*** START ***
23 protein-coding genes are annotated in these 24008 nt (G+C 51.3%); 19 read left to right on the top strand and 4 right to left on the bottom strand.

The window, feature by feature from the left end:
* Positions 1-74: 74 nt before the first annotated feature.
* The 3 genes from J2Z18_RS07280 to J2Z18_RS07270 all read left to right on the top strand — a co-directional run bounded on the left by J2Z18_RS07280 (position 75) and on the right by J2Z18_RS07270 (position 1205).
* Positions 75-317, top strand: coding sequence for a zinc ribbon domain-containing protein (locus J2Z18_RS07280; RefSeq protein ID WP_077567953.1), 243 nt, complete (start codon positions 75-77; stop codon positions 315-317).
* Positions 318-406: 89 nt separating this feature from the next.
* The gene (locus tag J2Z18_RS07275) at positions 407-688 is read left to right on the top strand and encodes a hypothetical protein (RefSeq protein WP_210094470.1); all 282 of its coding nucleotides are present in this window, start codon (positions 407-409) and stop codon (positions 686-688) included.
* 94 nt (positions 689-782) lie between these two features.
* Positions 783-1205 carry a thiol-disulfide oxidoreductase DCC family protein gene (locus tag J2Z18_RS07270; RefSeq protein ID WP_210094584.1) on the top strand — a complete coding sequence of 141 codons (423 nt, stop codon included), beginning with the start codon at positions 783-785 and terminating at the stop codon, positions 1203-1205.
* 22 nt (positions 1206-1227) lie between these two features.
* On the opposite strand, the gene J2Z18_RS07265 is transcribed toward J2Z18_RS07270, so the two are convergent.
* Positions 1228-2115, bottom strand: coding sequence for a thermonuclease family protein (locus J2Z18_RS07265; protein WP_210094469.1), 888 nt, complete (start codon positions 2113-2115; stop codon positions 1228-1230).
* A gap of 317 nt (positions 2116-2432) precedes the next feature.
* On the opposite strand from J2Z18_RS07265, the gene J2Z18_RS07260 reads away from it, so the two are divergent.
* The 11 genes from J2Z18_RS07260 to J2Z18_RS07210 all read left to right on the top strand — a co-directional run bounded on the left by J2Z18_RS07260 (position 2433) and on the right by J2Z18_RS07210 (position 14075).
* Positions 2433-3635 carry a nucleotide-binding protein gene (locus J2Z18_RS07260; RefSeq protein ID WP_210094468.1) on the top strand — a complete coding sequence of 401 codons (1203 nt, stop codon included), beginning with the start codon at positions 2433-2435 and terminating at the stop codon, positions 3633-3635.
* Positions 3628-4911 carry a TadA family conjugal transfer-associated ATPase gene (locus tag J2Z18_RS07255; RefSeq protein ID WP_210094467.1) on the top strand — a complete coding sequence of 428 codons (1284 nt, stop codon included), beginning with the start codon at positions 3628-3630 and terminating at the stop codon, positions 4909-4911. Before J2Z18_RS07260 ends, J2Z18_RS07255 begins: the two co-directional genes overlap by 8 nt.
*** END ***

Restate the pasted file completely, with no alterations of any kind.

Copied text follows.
23 protein-coding genes are annotated in these 24008 nt (G+C 51.3%); 19 read left to right on the top strand and 4 right to left on the bottom strand.

The window, feature by feature from the left end:
* Positions 1-74: 74 nt before the first annotated feature.
* The 3 genes from J2Z18_RS07280 to J2Z18_RS07270 all read left to right on the top strand — a co-directional run bounded on the left by J2Z18_RS07280 (position 75) and on the right by J2Z18_RS07270 (position 1205).
* Positions 75-317, top strand: coding sequence for a zinc ribbon domain-containing protein (locus J2Z18_RS07280; RefSeq protein ID WP_077567953.1), 243 nt, complete (start codon positions 75-77; stop codon positions 315-317).
* Positions 318-406: 89 nt separating this feature from the next.
* The gene (locus tag J2Z18_RS07275) at positions 407-688 is read left to right on the top strand and encodes a hypothetical protein (RefSeq protein WP_210094470.1); all 282 of its coding nucleotides are present in this window, start codon (positions 407-409) and stop codon (positions 686-688) included.
* 94 nt (positions 689-782) lie between these two features.
* Positions 783-1205 carry a thiol-disulfide oxidoreductase DCC family protein gene (locus tag J2Z18_RS07270; RefSeq protein ID WP_210094584.1) on the top strand — a complete coding sequence of 141 codons (423 nt, stop codon included), beginning with the start codon at positions 783-785 and terminating at the stop codon, positions 1203-1205.
* 22 nt (positions 1206-1227) lie between these two features.
* On the opposite strand, the gene J2Z18_RS07265 is transcribed toward J2Z18_RS07270, so the two are convergent.
* Positions 1228-2115, bottom strand: coding sequence for a thermonuclease family protein (locus J2Z18_RS07265; protein WP_210094469.1), 888 nt, complete (start codon positions 2113-2115; stop codon positions 1228-1230).
* A gap of 317 nt (positions 2116-2432) precedes the next feature.
* On the opposite strand from J2Z18_RS07265, the gene J2Z18_RS07260 reads away from it, so the two are divergent.
* The 11 genes from J2Z18_RS07260 to J2Z18_RS07210 all read left to right on the top strand — a co-directional run bounded on the left by J2Z18_RS07260 (position 2433) and on the right by J2Z18_RS07210 (position 14075).
* Positions 2433-3635 carry a nucleotide-binding protein gene (locus J2Z18_RS07260; RefSeq protein ID WP_210094468.1) on the top strand — a complete coding sequence of 401 codons (1203 nt, stop codon included), beginning with the start codon at positions 2433-2435 and terminating at the stop codon, positions 3633-3635.
* Positions 3628-4911 carry a TadA family conjugal transfer-associated ATPase gene (locus tag J2Z18_RS07255; RefSeq protein ID WP_210094467.1) on the top strand — a complete coding sequence of 428 codons (1284 nt, stop codon included), beginning with the start codon at positions 3628-3630 and terminating at the stop codon, positions 4909-4911. Before J2Z18_RS07260 ends, J2Z18_RS07255 begins: the two co-directional genes overlap by 8 nt.